Dark Secret | Page 2 of 3

Dark Secret

Three homeowners see kitchen cabinetry in a different light

| Published:

Colonial Times

The dark cabinets resemble furniture, while a glass and aluminum wall and pale granite lighten things up in the Gordons' Bethesda kitchen. Photo by Michael K. Wilkinson Like most older homes, Glennon and Jesse Gordon’s 1920s center-hall colonial in Bethesda had a small galley kitchen.

“It was literally the size of a closet and was sort of stuck onto the back of the house,” says Glennon, a psychotherapist who works in Tenleytown.

Glennon and her husband, who’s the owner and creative director at Three of Change, a Web and graphics design company in Bethesda, wanted a renovation that preserved the spirit of their old neighborhood and an addition that seamlessly connected to the old part of the home. More importantly, they wanted an efficient, light-filled kitchen that would link to the family room, where daughters Nola, 7, and Lily, 9; dog Maple; and cat Max could spend quality time together.

In 2009, the couple enlisted Studio CrowleyHall, a Washington, D.C.-based architecture firm, to execute the plan.

Part of a larger renovation that doubled the size of the house, the kitchen and dining room are in the same place as before. But husband and wife architects Michael Hall and Anne Crowley removed a wall to open up the space. Then they focused on the cabinets, around which the Gordons wanted to build the kitchen. The couple chose flat-panel maple doors with a dark stain.

“It’s more of a furniture look,” Hall says. “There is an interest in making kitchens appear more like finished cabinetry and part of the main house, especially as you make the kitchen open to other living spaces.”

 Jesse and Glennon Gordon, and their children, Nola, 7, and Lily, 9, love how the space brings them together. Photo by Darren HigginsDespite having ceilings little over 7 feet, the open plan and a translucent glass and aluminum wall that brings in light make the room feel larger. “If you’re using these dark woods, you have to do something to lighten them up,” Hall says.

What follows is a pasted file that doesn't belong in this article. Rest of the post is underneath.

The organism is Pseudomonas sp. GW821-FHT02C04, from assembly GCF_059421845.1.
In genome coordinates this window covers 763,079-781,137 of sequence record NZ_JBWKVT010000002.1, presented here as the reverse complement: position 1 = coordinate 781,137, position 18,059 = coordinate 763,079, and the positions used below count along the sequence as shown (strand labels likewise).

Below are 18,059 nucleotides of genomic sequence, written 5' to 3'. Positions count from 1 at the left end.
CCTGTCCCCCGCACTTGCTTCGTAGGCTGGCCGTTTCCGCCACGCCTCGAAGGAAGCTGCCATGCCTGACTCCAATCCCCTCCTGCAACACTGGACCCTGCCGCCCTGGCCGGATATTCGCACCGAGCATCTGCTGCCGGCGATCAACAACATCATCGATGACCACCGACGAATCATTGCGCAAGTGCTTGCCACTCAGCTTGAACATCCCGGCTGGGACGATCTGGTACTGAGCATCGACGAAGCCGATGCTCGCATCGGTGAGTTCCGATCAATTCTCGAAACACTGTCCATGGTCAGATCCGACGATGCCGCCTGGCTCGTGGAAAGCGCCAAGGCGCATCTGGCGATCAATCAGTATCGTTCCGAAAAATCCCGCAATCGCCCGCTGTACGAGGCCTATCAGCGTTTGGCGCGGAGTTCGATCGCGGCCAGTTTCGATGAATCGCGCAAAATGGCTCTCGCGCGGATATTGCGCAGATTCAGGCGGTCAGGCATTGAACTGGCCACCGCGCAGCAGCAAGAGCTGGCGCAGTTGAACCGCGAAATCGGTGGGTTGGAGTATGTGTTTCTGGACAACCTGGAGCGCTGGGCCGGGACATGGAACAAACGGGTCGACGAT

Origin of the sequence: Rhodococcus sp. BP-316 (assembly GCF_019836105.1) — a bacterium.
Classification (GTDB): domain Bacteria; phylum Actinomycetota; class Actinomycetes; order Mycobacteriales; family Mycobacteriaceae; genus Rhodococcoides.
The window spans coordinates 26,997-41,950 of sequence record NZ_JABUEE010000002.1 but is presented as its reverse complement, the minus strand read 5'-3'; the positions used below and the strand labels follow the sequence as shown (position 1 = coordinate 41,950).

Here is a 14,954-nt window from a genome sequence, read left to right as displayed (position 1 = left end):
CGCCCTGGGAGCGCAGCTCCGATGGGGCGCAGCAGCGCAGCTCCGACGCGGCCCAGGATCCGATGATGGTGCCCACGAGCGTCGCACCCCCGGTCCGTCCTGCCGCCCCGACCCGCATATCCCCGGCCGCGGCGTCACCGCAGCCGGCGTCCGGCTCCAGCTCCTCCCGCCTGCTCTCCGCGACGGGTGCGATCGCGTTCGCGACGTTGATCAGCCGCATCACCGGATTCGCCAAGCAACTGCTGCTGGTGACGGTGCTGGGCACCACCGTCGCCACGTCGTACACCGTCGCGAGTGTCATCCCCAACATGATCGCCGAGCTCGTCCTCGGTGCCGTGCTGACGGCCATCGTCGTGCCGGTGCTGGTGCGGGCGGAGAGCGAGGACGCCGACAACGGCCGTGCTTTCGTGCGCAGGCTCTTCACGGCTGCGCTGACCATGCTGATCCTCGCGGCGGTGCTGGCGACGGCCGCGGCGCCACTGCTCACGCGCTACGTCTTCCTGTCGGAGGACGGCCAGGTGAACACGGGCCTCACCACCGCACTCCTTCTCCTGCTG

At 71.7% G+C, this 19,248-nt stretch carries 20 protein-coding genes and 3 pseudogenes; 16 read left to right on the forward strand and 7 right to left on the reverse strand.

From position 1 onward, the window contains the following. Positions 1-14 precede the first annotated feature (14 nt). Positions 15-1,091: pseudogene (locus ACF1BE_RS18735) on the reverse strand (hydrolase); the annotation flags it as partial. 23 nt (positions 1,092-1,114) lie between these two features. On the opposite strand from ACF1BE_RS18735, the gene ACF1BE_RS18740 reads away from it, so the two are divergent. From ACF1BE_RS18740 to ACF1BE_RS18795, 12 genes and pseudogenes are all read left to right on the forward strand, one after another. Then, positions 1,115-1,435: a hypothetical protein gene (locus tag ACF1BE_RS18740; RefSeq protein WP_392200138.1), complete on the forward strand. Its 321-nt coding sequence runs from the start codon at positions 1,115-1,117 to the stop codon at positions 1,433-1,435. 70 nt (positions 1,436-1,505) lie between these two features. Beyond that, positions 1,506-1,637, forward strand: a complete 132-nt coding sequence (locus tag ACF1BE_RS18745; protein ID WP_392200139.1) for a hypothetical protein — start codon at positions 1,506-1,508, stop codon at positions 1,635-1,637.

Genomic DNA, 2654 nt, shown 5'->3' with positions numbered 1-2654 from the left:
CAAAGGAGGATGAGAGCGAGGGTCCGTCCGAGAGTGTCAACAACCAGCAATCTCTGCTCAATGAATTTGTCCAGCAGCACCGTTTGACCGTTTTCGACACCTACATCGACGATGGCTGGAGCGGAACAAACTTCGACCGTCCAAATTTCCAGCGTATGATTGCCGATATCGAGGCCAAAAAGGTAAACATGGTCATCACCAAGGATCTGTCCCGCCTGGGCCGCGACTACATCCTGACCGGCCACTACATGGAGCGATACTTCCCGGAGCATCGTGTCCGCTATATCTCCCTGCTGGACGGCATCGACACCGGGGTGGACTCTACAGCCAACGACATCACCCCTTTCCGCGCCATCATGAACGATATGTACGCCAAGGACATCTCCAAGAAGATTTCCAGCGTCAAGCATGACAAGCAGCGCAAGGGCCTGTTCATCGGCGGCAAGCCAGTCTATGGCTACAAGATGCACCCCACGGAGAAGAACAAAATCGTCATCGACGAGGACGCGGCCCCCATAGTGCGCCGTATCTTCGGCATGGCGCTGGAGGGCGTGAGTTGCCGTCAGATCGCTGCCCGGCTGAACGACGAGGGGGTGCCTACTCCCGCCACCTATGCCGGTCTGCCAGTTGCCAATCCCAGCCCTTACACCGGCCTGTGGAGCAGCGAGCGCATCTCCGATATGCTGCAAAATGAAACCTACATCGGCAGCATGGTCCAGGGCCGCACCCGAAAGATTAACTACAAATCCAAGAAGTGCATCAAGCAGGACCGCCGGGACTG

The architects used light-colored granite countertops, a white porcelain sink and a frosted-glass tile backsplash for contrast. They also wrapped the island with a white-painted wall that “lightens things up a bit,” Hall says. “Keeping a nice light color made it pop a bit more.”

Glennon credits the open plan with making the interior feel bigger than it is.

“It is absolutely perfect for entertaining,” she says. “Because we’ve done this renovation, we volunteer to have Thanksgiving at our house. It’s actually a better space to entertain than my parents’ house” in Chevy Chase.

“I would even go as far as to say that it’s brought us closer together as a family because we can all be in one space,” she adds. “It feels very good to be able to do that—to be in one space and not be separated all over the house.”

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